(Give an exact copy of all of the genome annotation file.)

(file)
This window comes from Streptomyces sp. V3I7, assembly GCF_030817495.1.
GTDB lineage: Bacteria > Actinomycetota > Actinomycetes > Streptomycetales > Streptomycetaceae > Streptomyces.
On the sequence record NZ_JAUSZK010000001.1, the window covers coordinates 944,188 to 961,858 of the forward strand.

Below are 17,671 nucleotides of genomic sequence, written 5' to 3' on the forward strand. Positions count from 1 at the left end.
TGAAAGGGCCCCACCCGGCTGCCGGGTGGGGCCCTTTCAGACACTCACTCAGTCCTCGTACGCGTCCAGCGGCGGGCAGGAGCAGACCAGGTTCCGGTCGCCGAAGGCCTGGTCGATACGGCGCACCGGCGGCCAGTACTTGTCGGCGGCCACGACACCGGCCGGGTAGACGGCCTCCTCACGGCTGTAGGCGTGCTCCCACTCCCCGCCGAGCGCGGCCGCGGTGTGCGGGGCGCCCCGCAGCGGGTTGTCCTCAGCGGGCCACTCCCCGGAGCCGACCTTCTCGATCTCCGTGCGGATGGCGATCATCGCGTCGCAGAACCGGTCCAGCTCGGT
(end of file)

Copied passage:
This window comes from Streptomyces sp. V3I7, assembly GCF_030817495.1.
GTDB lineage: Bacteria > Actinomycetota > Actinomycetes > Streptomycetales > Streptomycetaceae > Streptomyces.
On the sequence record NZ_JAUSZK010000001.1, the window covers coordinates 944,188 to 961,858 of the forward strand.

Below are 17,671 nucleotides of genomic sequence, written 5' to 3' on the forward strand. Positions count from 1 at the left end.
TGAAAGGGCCCCACCCGGCTGCCGGGTGGGGCCCTTTCAGACACTCACTCAGTCCTCGTACGCGTCCAGCGGCGGGCAGGAGCAGACCAGGTTCCGGTCGCCGAAGGCCTGGTCGATACGGCGCACCGGCGGCCAGTACTTGTCGGCGGCCACGACACCGGCCGGGTAGACGGCCTCCTCACGGCTGTAGGCGTGCTCCCACTCCCCGCCGAGCGCGGCCGCGGTGTGCGGGGCGCCCCGCAGCGGGTTGTCCTCAGCGGGCCACTCCCCGGAGCCGACCTTCTCGATCTCCGTGCGGATGGCGATCATCGCGTCGCAGAACCGGTCCAGCTCGGT